Philips In Ear Thermometer DL8740 

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This is the last of the five recently launched Health items from Philips. In fact for most the words should be ‘unhealthy items’ but that would infer that the items are unhealthy when in fact it’s the user who has the health issues. ‘Unhealth’ should perhaps be the word, when we go to see our doctor most visits will be to a ‘Health’ centre when surely it should be ‘Unhealth’ centre but that word gives my spell checker palpitations.

Philips Connected Digital Ear Thermometer
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The Thermometer is 13.5cm long 3.5cm wide and 2.5cm in a slight curve it weights 75grams. It is powered by two ‘AAA’ batteries that are supplied.

If you have been in hospital then a similar type of device has been stuck in your ear to enable a nurse to determine your temperature that works almost instantly this takes a few seconds and if you are taking your own temperature then two small beeps tells you it has a reading.

While the under the tongue with a glass thermometer was all the rage when I was young a digital sensor replaced that in the last decade or so.

Both had their problems especially when it came to reading the results be they in Fahrenheit or Centigrade in that a line of what originally was mercury is very thin and you probably had to twist and turn this against a light source to get a reading. The more modern alternative has a tiny window which shows a figure for a short period and then maybe will change to ‘LO’ or ‘HI’ before you have a chance to focus on the reading.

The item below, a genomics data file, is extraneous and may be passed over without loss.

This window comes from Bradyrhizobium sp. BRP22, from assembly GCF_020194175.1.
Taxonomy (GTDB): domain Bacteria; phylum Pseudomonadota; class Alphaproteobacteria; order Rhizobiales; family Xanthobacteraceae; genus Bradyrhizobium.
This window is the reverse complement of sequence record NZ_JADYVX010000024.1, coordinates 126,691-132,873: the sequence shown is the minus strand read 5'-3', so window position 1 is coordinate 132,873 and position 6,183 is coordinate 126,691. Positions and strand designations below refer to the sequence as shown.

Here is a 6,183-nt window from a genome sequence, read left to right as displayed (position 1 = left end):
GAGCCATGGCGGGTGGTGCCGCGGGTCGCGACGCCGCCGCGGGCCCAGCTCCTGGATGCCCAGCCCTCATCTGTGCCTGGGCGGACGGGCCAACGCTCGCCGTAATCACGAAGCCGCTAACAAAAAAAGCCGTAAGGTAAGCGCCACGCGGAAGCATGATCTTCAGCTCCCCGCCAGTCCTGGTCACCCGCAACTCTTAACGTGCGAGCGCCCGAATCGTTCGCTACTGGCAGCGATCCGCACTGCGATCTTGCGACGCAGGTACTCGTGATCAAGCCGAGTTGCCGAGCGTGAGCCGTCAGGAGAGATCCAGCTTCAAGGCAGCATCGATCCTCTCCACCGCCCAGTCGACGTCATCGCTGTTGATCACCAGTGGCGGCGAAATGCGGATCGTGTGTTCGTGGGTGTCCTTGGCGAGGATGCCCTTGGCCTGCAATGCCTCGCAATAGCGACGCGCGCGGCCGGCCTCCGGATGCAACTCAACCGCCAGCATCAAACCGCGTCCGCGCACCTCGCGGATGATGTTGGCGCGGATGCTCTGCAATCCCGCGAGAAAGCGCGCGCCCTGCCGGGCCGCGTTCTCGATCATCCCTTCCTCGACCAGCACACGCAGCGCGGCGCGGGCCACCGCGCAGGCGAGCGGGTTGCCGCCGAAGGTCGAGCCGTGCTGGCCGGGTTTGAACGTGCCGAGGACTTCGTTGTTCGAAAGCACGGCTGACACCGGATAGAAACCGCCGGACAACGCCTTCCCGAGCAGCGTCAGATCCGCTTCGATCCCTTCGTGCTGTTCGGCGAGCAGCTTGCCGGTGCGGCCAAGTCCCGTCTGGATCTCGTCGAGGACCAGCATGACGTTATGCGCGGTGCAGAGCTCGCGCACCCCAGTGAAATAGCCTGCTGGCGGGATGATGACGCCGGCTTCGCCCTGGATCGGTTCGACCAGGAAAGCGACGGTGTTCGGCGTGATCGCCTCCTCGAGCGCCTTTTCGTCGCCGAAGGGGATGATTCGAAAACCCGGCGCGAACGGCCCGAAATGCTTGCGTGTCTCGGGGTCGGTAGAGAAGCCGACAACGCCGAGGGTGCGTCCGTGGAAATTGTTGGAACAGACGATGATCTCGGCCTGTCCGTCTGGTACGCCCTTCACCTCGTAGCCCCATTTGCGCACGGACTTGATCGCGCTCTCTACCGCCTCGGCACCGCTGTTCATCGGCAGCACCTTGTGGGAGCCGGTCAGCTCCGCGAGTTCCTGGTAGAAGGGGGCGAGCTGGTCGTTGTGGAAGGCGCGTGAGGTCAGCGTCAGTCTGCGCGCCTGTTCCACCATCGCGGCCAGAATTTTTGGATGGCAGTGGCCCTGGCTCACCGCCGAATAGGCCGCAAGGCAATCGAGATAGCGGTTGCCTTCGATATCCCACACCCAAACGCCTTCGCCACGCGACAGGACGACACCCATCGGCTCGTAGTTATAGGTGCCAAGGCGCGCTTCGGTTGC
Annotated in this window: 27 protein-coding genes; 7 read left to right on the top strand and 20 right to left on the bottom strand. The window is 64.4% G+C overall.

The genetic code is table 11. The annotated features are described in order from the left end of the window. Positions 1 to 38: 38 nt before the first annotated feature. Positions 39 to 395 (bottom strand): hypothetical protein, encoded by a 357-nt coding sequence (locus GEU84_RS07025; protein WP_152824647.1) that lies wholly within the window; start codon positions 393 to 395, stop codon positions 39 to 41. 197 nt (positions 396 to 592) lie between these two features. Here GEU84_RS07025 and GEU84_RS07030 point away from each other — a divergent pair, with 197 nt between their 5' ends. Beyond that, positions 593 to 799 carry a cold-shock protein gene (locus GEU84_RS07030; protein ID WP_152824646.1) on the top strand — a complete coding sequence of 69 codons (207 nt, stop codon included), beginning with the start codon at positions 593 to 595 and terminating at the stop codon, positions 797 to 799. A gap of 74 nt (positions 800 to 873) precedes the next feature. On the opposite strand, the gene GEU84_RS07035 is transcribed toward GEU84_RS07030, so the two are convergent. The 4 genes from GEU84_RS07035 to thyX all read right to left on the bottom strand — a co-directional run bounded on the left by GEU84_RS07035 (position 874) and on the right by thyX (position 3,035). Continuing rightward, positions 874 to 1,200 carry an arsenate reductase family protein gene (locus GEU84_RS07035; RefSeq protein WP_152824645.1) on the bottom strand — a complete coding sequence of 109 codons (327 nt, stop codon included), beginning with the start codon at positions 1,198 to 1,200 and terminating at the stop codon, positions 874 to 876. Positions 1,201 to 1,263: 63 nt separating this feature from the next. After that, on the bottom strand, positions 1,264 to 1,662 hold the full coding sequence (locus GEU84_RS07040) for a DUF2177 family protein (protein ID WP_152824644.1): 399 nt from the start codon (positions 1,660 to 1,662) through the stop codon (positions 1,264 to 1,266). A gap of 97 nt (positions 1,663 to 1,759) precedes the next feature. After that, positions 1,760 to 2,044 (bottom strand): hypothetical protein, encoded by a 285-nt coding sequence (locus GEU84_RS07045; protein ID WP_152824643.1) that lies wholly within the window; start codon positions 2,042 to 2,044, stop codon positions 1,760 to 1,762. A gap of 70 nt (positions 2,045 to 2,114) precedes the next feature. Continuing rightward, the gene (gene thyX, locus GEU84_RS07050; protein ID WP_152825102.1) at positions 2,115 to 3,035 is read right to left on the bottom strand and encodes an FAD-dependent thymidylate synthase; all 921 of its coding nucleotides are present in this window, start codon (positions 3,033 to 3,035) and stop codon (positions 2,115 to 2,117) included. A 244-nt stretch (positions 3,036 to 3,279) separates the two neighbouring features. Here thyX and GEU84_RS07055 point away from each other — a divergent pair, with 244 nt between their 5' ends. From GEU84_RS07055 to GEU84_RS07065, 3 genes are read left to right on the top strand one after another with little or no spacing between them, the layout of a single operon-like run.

I know this was the case for me recently when I had ‘Flu’ and my type left me with a ‘LO’ temperature but that is not a great deal of help when you are trying to determine how low it is. After three tries when lying in bed I got a reading so I now knew I was two degrees under.

Strangely – it may seem - the time to take your temperature is when you are well as we all vary by up to a whole degree and this can be important to know when you take your temperature next when ill to determine if it is bad or not so bad.

What you get with the Philips device is a clear easy to read display that shows the battery state with initially a white backlight so even if you take it in the dark it is easy to read and below this a figure in Celsius of say 36.4C which for me is close to normal.

After a few seconds the backlight will go out but the display still shows for a little longer. If you need to get your glasses to read it no worries as a single press of the on/off button below the display will show the last reading. If you are still happier to see your reading in Fahrenheit then a button the side can change to reading in that mode.        

The 2cm wide by 3.7cm deep display shows numerals .8cm tall.

There is a small multi language User Guide but the illustrations on the inside of the box should be enough for most.

The Philips DL8740 Thermometer is available from Amazon for £34.99 with free delivery.

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